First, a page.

The prevalence of ETD among the adult general population is approximately 1% [4], and around 40% of children develop at least transient ETD [5]. Several studies have determined that ETD exists in up to 70% of patients undergoing tympanoplasty for middle ear disorders such as cholesteatoma and chronic OM [6,7]. A recent study conducted in the United States assessed the burden of ETD and determined that the condition is related to more than 2 million clinic visits per year among patients aged 20 years and above [8]. Some possible consequences of ETD include communication problems, decreased productivity, and poor quality of life. One of the main consequences of ETD is OM with effusion (OME), which is a common cause of hearing loss and is related to speech delay among children [9].

Patients with ETD complain of ear fullness, pain, muffled hearing, “popping” sounds, or tinnitus [6]. Hence, to diagnose ETD, a patient must exhibit the abovementioned symptoms of pressure disequilibrium in the involved ear. Nonetheless, it has always been challenging to identify appropriate diagnostic methods and tests as well as establish criteria for identifying individuals with ETD [6]. Several tools have been reported for evaluating Eustachian tube function. However, the use of Eustachian tube function tests is limited by the requirement of expensive tools and trained staff, which are commonly available in specialized health centers only [10]. Thus, a simple instrument such as a questionnaire that can reliably identify individuals with ETD would be a helpful tool for in-office practice, since it is the most appropriate way to self-evaluate a patient’s complaints and symptoms. The 7-item Eustachian Tube Dysfunction Questionnaire (ETDQ-7) is considered to be a disease-specific instrument for evaluation of the symptoms associated with obstructive ETD and its treatment outcomes [11].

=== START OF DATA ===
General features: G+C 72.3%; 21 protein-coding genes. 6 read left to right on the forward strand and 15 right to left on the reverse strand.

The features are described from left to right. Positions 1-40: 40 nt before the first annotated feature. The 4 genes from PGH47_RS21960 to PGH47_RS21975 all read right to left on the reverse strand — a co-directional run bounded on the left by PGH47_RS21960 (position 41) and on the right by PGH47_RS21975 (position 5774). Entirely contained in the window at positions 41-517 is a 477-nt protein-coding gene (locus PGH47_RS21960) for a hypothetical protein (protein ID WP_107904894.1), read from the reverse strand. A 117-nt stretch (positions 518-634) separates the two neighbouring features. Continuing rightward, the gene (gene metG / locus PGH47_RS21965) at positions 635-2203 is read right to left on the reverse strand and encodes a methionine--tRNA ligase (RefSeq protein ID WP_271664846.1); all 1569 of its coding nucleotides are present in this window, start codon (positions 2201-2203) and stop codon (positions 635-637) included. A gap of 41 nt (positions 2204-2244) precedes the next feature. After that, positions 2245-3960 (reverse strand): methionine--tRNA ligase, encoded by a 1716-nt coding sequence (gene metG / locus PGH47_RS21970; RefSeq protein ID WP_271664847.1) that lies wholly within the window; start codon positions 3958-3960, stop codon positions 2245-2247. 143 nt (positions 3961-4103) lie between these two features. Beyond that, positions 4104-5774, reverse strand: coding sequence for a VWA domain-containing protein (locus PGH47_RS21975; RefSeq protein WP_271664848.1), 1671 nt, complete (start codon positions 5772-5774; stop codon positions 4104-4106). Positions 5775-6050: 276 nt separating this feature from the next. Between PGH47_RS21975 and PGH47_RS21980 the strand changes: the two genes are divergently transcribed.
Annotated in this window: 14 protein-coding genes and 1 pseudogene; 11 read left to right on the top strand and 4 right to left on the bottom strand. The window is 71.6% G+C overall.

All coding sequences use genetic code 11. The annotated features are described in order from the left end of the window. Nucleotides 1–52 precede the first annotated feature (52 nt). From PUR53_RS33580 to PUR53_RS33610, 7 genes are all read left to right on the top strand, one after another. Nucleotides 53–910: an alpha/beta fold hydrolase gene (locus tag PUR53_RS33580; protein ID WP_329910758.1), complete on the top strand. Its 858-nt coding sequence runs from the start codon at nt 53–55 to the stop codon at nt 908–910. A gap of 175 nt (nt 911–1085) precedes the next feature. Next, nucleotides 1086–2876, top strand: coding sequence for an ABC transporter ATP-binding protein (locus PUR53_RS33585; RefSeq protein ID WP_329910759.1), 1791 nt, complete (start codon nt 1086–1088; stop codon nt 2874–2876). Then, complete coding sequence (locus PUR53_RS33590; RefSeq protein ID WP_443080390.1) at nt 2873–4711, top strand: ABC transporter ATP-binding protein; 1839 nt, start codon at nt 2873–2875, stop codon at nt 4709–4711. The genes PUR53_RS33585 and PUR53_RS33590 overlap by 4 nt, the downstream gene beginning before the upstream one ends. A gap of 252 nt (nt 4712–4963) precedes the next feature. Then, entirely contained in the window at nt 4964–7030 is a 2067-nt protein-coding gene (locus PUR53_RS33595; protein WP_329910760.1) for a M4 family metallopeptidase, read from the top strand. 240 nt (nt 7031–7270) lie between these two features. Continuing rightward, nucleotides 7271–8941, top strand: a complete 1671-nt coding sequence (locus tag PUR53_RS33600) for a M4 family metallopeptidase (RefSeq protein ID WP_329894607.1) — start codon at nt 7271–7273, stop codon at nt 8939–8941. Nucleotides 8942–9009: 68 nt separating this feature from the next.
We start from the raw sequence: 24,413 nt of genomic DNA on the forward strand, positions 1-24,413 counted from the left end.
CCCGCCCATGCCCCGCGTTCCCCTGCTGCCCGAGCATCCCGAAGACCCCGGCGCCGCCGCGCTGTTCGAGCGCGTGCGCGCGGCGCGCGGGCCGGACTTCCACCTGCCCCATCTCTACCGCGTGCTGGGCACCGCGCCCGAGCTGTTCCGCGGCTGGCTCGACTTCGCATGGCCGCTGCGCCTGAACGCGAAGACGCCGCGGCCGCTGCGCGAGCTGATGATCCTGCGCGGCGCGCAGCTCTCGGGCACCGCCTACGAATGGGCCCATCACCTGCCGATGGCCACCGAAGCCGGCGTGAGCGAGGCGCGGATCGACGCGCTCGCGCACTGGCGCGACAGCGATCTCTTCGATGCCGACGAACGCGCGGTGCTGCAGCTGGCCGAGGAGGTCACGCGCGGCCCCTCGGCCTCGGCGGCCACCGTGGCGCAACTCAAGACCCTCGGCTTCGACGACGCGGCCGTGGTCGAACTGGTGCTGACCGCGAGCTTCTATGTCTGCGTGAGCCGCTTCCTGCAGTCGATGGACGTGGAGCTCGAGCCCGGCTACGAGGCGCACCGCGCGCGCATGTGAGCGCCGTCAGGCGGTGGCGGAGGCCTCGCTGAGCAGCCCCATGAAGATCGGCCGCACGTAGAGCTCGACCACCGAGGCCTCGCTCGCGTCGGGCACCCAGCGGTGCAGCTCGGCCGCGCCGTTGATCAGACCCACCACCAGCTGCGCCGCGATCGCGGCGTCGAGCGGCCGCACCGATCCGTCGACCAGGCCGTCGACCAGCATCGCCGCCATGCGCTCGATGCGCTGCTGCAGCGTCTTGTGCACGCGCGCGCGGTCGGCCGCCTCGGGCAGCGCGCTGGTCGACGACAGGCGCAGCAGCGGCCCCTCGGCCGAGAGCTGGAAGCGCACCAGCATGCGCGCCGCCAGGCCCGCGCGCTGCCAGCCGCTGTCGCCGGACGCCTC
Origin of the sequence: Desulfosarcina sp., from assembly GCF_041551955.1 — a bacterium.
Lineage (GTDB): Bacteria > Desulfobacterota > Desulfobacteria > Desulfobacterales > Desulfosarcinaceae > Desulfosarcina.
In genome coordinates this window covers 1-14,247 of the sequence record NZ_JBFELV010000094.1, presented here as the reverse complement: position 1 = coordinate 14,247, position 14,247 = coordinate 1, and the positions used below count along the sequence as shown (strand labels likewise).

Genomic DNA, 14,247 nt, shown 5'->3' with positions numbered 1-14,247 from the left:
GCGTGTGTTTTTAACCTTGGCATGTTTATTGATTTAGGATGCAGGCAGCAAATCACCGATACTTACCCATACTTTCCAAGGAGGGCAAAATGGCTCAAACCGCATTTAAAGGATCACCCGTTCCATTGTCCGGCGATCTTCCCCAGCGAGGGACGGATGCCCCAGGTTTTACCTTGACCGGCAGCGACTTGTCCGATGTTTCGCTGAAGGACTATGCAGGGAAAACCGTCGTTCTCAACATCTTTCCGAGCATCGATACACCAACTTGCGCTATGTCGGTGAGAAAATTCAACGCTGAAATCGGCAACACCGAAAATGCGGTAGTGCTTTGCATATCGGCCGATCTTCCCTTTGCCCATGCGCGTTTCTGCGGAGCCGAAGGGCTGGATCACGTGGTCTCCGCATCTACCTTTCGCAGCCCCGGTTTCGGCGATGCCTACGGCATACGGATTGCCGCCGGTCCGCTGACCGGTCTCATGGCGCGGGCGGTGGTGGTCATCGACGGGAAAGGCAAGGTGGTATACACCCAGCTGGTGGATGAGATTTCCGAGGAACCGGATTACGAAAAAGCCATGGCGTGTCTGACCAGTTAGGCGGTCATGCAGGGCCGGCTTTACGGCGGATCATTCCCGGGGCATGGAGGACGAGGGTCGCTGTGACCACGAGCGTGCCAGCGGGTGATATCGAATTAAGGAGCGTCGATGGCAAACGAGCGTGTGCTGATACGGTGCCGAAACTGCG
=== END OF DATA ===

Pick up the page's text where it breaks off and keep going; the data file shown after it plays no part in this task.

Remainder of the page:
Knowledge of the prevalence of a disease within a population is of value in establishing possible current and future community service requirements. To the best of our knowledge, no study in Saudi Arabia has assessed the prevalence of ETD in the community to date. This study aims to evaluate the prevalence of ETD in Jeddah, Saudi Arabia, by using the ETDQ-7 instrument.


This study was approved by the institutional review board of King Abdulaziz University Hospital, Saudi Arabia. This cross-sectional survey-based study was conducted by distributing an electronic questionnaire among the general population of Jeddah during August 2018. The electronic questionnaire only accepted a one-time response per participant so that there would be no instances of multiple responses from the same person. Jeddah, an urban metropolis and one of the biggest cities in Saudi Arabia, is located in the western region of the country and has a population of approximately 3.5 million.